Los Angeles Times

Copying Texas’ abortion gambit may not work

California’s new gun law will eventually face the Supreme Court’s conservati­ves.

- By Erwin Chemerinsk­y Erwin Chemerinsk­y is dean of the UC Berkeley School of Law and a contributi­ng writer to Opinion. He is the author, most recently, of “Presumed Guilty: How the Supreme Court Empowered the Police and Subverted Civil Rights.”

The debate over California’s controvers­ial new gun law, signed Friday by Gov. Gavin Newsom, seems to confuse two important questions: How can the law be challenged in court and, once challenged, is it constituti­onal?

The law, Senate Bill 1327, authored by Sen. Bob Hertzberg (DVan Nuys), authorizes private citizens to file civil suits against gun makers and sellers in three circumstan­ces. First, it focuses on “ghost guns,” firearms lacking serial numbers required by law, and allows a suit for $10,000 per weapon for anyone who manufactur­es, distribute­s, imports, transports or sells such weapons. Second, it concerns parts that can be used to build firearms, called “firearm precursor parts,” that are not allowed by the federal government and it creates civil liability for those who sell or purchase them. Third, it allows a suit for $10,000 each time a licensed dealer sells or provides a firearm to any person under 21 years of age.

SB 1327 was explicitly modeled after a Texas statute, known as SB 8, which bans abortions around six weeks of pregnancy and allows private citizens to sue anyone who aids and abets an abortion for $10,000 in damages. The goal of the Texas law is to limit the ability to challenge its constituti­onality because it is not enforced by government officials, such as the state attorney general or district attorneys. In December, the Supreme Court in Whole Woman’s Health vs. Jackson, by 5-4, held that state officials can be sued in federal court over the constituti­onality of a law only if they play a role in enforcing the law.

But that does not mean that such a law cannot be challenged in court. Someone who is sued under the law can argue as a defense that it is unconstitu­tional. Also, there can be suits in state courts to have the law declared unconstitu­tional and enjoined. The limits on litigation against state officials that apply in federal court do not apply in state courts. Indeed, the Supreme Court explicitly recognized these avenues for challenge in its December decision.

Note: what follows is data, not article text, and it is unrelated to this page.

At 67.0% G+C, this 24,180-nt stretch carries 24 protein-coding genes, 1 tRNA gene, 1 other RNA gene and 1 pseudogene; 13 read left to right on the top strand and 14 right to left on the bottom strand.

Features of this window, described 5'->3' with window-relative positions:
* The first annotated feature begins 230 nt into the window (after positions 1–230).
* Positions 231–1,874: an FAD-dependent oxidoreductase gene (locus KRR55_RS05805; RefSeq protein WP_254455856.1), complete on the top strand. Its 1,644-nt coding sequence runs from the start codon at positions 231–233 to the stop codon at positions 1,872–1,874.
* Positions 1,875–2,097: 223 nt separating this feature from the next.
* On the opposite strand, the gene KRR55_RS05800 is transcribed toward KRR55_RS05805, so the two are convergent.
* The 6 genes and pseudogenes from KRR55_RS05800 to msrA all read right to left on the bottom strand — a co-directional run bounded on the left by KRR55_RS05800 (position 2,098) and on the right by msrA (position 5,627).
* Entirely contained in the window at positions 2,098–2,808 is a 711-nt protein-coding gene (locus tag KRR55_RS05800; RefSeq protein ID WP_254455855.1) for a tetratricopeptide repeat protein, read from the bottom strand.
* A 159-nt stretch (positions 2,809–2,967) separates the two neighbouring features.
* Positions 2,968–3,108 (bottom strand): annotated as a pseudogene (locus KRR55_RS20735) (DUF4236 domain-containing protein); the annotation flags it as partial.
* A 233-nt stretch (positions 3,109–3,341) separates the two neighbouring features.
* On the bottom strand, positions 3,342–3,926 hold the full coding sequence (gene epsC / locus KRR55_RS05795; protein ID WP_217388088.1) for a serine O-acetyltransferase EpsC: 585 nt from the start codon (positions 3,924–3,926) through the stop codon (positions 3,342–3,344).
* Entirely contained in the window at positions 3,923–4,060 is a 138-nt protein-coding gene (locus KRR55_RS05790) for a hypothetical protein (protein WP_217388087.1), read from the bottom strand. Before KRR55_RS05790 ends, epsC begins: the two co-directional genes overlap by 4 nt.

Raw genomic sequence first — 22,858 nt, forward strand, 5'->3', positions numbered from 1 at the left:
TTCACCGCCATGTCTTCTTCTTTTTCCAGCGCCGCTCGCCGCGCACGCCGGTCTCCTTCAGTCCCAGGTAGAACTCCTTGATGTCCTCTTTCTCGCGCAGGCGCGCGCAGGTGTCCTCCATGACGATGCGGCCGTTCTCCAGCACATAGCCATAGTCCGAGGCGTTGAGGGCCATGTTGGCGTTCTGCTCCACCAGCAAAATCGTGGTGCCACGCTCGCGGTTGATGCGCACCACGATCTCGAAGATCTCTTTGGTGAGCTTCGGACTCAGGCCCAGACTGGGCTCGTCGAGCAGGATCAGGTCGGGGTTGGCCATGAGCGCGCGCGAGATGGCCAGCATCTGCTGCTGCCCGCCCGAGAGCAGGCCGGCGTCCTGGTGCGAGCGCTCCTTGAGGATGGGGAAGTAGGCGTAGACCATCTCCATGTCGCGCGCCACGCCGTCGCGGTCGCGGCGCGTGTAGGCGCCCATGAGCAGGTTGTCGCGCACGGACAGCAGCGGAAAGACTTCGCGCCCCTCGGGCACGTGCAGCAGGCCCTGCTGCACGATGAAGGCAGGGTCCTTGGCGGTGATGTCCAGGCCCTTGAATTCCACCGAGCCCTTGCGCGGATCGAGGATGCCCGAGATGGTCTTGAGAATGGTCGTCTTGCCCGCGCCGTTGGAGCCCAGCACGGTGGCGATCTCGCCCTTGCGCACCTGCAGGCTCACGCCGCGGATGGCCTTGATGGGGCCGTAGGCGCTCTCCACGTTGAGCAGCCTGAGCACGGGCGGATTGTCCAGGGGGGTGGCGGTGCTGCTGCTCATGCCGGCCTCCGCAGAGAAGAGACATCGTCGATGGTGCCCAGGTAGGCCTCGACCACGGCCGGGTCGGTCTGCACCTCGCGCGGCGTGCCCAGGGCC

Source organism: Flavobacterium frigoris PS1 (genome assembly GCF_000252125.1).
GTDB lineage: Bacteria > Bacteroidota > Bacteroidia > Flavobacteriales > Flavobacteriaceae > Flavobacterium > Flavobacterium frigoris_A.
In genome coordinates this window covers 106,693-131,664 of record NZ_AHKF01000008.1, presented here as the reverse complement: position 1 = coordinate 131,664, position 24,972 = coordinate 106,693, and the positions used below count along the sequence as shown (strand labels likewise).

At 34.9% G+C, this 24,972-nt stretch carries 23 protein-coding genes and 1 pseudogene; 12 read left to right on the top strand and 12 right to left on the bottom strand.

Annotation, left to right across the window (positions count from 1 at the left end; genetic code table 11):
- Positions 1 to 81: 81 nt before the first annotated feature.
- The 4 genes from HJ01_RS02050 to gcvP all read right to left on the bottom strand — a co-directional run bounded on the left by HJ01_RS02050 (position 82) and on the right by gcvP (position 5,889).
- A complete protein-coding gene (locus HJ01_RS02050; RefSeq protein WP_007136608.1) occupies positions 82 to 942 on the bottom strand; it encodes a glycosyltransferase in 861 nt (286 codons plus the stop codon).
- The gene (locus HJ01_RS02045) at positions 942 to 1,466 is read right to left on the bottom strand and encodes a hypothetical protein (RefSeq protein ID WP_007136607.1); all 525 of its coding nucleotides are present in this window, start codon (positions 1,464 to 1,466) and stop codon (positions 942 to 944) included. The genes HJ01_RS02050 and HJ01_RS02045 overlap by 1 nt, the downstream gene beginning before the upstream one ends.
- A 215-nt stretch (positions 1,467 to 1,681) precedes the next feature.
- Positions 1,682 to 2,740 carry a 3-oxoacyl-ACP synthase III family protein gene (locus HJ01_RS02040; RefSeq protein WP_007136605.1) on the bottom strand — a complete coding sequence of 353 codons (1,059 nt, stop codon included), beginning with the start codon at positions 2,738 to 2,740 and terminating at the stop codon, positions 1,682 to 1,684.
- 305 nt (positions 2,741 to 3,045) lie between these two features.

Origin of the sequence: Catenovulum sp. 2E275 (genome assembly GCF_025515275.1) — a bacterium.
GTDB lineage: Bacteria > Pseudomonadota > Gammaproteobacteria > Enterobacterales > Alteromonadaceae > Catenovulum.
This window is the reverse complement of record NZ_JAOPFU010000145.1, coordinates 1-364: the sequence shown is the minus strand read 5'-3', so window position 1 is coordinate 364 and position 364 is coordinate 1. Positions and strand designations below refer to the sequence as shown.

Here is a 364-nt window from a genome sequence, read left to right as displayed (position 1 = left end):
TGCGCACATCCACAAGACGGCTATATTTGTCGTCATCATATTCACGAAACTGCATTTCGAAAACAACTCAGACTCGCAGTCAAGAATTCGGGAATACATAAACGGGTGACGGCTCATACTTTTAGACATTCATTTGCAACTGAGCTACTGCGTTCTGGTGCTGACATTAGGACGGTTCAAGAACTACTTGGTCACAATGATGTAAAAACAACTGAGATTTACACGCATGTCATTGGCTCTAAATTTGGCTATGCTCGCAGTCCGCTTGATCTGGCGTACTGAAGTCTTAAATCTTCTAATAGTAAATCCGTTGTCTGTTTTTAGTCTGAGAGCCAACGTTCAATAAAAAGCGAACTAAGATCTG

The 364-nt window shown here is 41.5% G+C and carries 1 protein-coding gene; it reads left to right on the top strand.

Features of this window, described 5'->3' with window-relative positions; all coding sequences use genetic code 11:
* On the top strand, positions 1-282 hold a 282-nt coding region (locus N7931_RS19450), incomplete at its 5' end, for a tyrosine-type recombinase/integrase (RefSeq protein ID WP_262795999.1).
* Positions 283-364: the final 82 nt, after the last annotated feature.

Eventually, then, the constituti­onality of the new California law will come before the courts. The issue will be whether it violates the 2nd Amendment. Before the Supreme Court’s decision on June 23, in New York State Rifle & Pistol Assn. vs. Bruen, which struck down a New York law restrictin­g concealed carrying of firearms in public, I would have said without hesitation that the new California gun law was constituti­onal. Now, that is a harder question given the court’s ruling.

In that decision, the majority opinion by Justice Clarence Thomas said that gun regulation­s are allowed only if they were historical­ly permitted. He wrote: “Only if a firearm regulation is consistent with this Nation’s historical tradition may a court conclude that the individual’s conduct falls outside the Second Amendment’s ‘unqualifie­d command.’ ”

Courts will need to consider whether each of the three parts of the new California law meets this test and is a type of regulation that has been historical­ly permitted. The difficulty, of course, is that neither the weapons involved nor the regulation­s created by the law existed in 1791, when the 2nd Amendment was adopted, or in 1868, when the 14th Amendment was ratified.

Although the first federal gun law was not adopted until 1934, the colonies began regulating firearms before the United States was formed. Virginia adopted a law in 1619 and colonial and early state government­s adopted over 600 gun control restrictio­ns. Laws requiring registrati­on, which is facilitate­d by serial numbers, have long existed and thus the part of SB 1327 dealing with ghost guns should easily be upheld by the courts.

Likewise, the courts long have upheld restrictio­ns on particular types of weapons. In 1939, the Supreme Court upheld a federal ban on sawedoff shotguns. Prohibitin­g the possession of parts of guns that are prohibited by the federal government likewise should be constituti­onal.

Ironically, under Thomas’ decision, the provision prohibitin­g the sale or distributi­on of firearms to those under age 21 could be in trouble. This regulation should clearly be constituti­onal. In fact, under current federal law, licensed dealers cannot sell or deliver handguns to individual­s under age 21 or long guns such as shotguns and rifles to those under age 18. But it is uncertain whether the courts will find a historical basis for this age restrictio­n. I hope that courts will follow common sense and conclude that it is best for society to do all it can to keep guns out of the hands of minors.

The new California law, like the Texas law, limits how a defendant can challenge its provisions in court, but it is not immune from review in the courts. Once challenged, courts should uphold the regulation­s as reasonable and consistent with the 2nd Amendment.

 ?? Genaro Molina Los Angeles Times ?? GOV. GAVIN NEWSOM holds a copy of Senate Bill 1327 after signing it into law on Friday.
Genaro Molina Los Angeles Times GOV. GAVIN NEWSOM holds a copy of Senate Bill 1327 after signing it into law on Friday.

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